I am trying to find any of the following counted by some small geographical unit like census tract or block:

--number of arrests per year (maybe by crime type?) within each area

--number of convicted felons living within each area

I don't believe such data is collected through the American Community Survey. I could probably get arrest records by police precinct, but # of felons who have either completed their sentence or are on probation is what I'm really looking for. Any advice?

Note that this is for the USA. Thank you!

1 Answer 1


For your first request, I would guess that the FBI's Crime Statistics would be your best source: https://www.fbi.gov/stats-services/crimestats lots of great data, but not necessarily neatly divided into geographical units.

As far as convicted felons who have completed their sentences, I would guess that any data you can get on this topic would be extremely suspect, as once they have completed their sentences, they are not required to tell anyone about their status, and have a strong incentive to not do so.

One exception to this would be sex offenders, who are required to register with local law enforcement. You can access some of that data via the National Sex Offender Public Website: http://www.nsopw.gov/ You should definitely look at the TOS for that site before digging in too deeply, as there are restrictions on how the data can be used.

  • Thanks for answering! Yeah, that was my suspicion. I'm not going to use the registry as I was really hoping to use it as a proxy for felon disenfranchisement locally and that would be only a small portion, but I appreciate the tip. I will just have to look at crime rates instead. Thanks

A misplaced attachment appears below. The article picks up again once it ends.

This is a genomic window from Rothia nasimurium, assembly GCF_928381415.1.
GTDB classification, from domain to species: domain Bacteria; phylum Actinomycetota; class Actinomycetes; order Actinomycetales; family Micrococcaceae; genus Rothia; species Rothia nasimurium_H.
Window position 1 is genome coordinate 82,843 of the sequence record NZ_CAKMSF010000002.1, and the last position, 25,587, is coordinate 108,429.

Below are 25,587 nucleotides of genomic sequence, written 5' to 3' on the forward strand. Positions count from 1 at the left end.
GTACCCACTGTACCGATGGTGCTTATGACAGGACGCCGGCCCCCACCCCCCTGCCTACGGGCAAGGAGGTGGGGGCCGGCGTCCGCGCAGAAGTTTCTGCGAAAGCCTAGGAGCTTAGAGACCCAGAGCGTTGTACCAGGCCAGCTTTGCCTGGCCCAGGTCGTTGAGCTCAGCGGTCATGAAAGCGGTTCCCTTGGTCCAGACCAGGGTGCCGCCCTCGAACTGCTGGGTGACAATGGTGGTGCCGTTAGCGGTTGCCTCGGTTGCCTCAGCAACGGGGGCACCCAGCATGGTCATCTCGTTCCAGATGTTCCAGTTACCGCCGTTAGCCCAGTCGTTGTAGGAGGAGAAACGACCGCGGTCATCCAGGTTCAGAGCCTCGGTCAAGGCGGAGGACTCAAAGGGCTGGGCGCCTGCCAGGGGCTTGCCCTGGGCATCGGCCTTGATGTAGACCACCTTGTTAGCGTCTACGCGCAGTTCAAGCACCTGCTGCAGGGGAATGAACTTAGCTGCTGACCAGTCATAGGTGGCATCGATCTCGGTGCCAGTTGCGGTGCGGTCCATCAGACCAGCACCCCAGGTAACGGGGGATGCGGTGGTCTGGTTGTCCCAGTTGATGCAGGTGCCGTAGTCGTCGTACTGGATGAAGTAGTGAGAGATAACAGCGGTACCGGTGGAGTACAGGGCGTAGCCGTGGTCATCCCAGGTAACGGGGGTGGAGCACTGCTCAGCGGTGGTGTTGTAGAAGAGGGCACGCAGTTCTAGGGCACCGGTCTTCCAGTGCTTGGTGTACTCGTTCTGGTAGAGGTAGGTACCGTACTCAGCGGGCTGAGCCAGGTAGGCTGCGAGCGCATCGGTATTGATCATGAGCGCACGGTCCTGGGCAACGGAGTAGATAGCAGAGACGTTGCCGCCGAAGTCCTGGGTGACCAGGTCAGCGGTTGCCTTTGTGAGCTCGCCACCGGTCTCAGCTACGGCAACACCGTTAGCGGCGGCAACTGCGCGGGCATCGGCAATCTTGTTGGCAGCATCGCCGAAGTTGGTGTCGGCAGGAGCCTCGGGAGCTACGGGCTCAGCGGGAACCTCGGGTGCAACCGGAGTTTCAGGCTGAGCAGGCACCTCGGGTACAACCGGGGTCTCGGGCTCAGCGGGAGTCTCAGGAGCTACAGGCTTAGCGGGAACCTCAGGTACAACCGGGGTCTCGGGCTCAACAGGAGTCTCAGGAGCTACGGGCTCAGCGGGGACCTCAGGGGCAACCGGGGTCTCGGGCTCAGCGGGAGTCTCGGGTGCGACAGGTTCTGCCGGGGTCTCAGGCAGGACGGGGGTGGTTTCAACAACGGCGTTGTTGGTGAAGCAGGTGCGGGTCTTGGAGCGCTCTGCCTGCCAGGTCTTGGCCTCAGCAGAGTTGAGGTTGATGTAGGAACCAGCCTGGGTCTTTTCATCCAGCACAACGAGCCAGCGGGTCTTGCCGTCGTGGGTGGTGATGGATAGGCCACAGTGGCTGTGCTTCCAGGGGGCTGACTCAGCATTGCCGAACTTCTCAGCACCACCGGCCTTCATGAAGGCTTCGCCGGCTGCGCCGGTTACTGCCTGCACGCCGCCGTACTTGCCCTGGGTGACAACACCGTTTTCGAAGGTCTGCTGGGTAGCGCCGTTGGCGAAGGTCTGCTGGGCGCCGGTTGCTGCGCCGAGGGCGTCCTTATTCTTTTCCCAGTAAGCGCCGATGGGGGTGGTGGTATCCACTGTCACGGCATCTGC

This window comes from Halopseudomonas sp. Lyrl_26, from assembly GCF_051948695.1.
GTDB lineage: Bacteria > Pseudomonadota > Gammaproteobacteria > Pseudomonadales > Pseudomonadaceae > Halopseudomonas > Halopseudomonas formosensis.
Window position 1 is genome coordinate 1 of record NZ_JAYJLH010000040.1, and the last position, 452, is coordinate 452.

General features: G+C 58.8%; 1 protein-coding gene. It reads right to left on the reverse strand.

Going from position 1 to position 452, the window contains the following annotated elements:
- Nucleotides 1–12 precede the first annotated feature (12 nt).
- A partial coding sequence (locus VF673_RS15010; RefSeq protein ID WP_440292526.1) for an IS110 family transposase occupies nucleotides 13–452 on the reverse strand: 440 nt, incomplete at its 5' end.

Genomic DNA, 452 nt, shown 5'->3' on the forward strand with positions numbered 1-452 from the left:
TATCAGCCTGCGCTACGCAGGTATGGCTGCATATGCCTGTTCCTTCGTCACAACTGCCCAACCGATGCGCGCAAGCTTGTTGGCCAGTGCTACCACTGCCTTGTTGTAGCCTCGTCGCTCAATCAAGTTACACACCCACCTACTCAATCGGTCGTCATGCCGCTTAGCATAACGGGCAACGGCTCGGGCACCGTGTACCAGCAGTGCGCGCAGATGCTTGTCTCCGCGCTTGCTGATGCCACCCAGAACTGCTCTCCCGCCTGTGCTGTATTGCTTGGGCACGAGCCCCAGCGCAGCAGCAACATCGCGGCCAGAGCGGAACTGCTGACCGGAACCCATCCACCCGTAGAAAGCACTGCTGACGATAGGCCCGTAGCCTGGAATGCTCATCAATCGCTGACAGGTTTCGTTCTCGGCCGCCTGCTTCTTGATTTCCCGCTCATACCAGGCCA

– garson
    Jul 6, 2015 at 21:27
  • Good luck! Interesting question. Jul 6, 2015 at 22:12
  • It's worth checking the assertion that the FBI UCR crime statistics are "lots of great data." Reporting is voluntary, and there is little to ensure consistent practices between reporting bodies. It is probably the best you'll get, but it's important to temper any inferences or claims made from the data, especially if you're trying to do something across agencies. Jul 16, 2015 at 15:29

Your Answer

By clicking “Post Your Answer”, you agree to our terms of service and acknowledge that you have read and understand our privacy policy and code of conduct.

Not the answer you're looking for? Browse other questions tagged or ask your own question.